Carolina Curious: Does The Governor's Pardon Power Undermine The Judicial System?

Carolina Curious: Does The Governor's Pardon Power Undermine The Judicial System?

4:39pm Aug 29, 2017
The President of the United States and governors have pardon power. It's more commonly used in some states, but experts say pardons are rarely granted in North Carolina. (Associated Press photo, photographer Gerry Broome)

For the latest in our Carolina Curious series, we’re taking a closer look at a major power the governor of North Carolina has. Listener Leigh Leverenz has been wondering about this:

I’m curious about the fact that our governor has the ability to pardon individuals who have gone through our well-developed judicial system and can set them free.

So, does the pardon process undermine the state’s judicial system? WFDD’s Keri Brown and Sean Bueter did some digging to find the answer to that question.

North Carolina’s top executive is Governor Roy Cooper. And he has a decent amount of power. He can appoint executive branch officials, some judges, and members of boards and commissions. The governor can also veto legislation.

And one of the most controversial things he can do is grant clemency.

Clemency means showing leniency or mercy. It’s a way to tamp down the harshness of a punishment given to a prisoner.

The governor can do this for all sorts of offenses, including murder. And in some cases, it can mean the difference between life and death. One way to offer clemency is by reducing or ending a prison sentence. But today, we’re talking specifically about pardons.

That’s when a governor officially forgives a person for a crime.

Leverenz says it doesn’t seem right that one individual has the power to wipe the slate clean.

When one person comes up and overrides all of that, to me, it’s very demeaning to the whole judicial system. It doesn’t seem very democratic.

Types of pardons:

Let’s break this down. In North Carolina, we have three types of pardons. The first one is also the most requested: a pardon of forgiveness.

Elon law professor Steven Friedland says this type of pardon can help people regain their footing in society.

“It can be made with certain conditions,” says Friedland. “A pardon of forgiveness is helpful if someone is seeking future employment and they can go with the pardon to show [that] the state has forgiven that person of the conviction.”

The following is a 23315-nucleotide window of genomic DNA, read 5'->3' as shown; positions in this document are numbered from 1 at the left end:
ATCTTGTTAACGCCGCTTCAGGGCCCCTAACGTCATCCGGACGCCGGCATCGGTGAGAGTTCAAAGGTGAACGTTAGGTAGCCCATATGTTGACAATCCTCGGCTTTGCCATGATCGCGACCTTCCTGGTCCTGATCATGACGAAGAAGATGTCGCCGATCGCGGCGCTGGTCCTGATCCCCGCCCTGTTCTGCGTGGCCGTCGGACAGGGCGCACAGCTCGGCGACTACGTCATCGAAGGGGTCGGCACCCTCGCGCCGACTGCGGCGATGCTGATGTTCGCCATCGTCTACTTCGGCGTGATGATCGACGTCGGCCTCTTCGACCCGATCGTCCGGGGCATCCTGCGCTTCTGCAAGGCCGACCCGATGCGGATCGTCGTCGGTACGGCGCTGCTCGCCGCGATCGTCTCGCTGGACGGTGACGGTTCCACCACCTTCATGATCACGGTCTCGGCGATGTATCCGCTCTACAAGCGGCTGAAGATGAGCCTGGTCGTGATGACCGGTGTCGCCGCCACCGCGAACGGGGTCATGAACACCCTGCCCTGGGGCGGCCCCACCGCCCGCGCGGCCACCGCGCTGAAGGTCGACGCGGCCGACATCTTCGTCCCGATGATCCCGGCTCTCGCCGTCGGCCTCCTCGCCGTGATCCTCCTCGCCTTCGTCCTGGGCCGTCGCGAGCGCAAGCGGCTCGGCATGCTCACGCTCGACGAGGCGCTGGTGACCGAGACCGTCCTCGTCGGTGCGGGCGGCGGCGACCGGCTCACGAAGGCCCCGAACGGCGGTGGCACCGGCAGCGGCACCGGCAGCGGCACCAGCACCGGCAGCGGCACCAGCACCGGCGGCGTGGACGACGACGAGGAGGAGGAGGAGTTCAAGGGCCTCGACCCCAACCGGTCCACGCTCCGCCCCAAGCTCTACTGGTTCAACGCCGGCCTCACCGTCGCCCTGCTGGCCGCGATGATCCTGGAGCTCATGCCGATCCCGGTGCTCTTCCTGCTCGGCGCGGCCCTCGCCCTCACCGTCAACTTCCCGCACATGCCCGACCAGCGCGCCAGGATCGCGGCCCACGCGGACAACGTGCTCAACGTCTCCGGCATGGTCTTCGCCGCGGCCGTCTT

Up next: the pardon of innocence. Friedland says this can happen after new evidence like DNA is found in a case.

“This is when an individual has been convicted and the charges are dismissed and there is a showing of innocence,” says Friedland. “This is when a person can seek monetary compensation for being wrongfully convicted.”

When you’re convicted of a crime, you lose certain rights. That leads to the third type of pardon: an unconditional one. This is done primarily to restore a person’s right to own a gun.

On where this executive power comes from:

Bob Orr, a former justice on the North Carolina Supreme Court and professor with UNC School of Law, says pardons have deep roots in North Carolina.

“This particular power has been in the North Carolina Constitution since the very beginning in December 1776 when the first constitution was adopted shortly after the Declaration of Independence,” says Orr.

So pardons have been around for a while. And whether a governor uses them is a very personal decision. They’re common in some states, but Orr says, not so in North Carolina.

“It’s a power that is only rarely used and it tends to come, at least in the context of pardons, they tend to come when a governor is leaving office,” Orr says.

Most recently, former Gov. Pat McCrory issued eight pardons before leaving office.

Legal experts say they come at the end of a term because political backlash can be severe if the person who is pardoned reoffends. And they say in some cases, pardons are granted as political favors.

It’s important to note that a pardon does not expunge or erase a criminal record, but a person who is granted a pardon of innocence is allowed to petition for this under North Carolina law.

Where it leaves the judicial process:

That still leaves the question, does the power to pardon really undermine the state’s judicial process? Elon law professor Steven Friedland says he doesn’t think so.

"What you are seeing is checks and balances,” says Friedland. “When a jury finds someone guilty, they have done their work, their process but then there are parole boards, for example, that determine whether this person should be released at particular times. This pardon power also is another check and balance on convictions, so is habeas corpus. There are lots of checks and balances all the way through. We want to ensure accuracy and also over time things change.”

Since 2001, there have been 29 pardons granted in North Carolina, according to the governor’s office.

And if you’re curious, the most common type given during that period was the pardon of innocence.

*Follow WFDD's Keri Brown on Twitter @kerib_news

 
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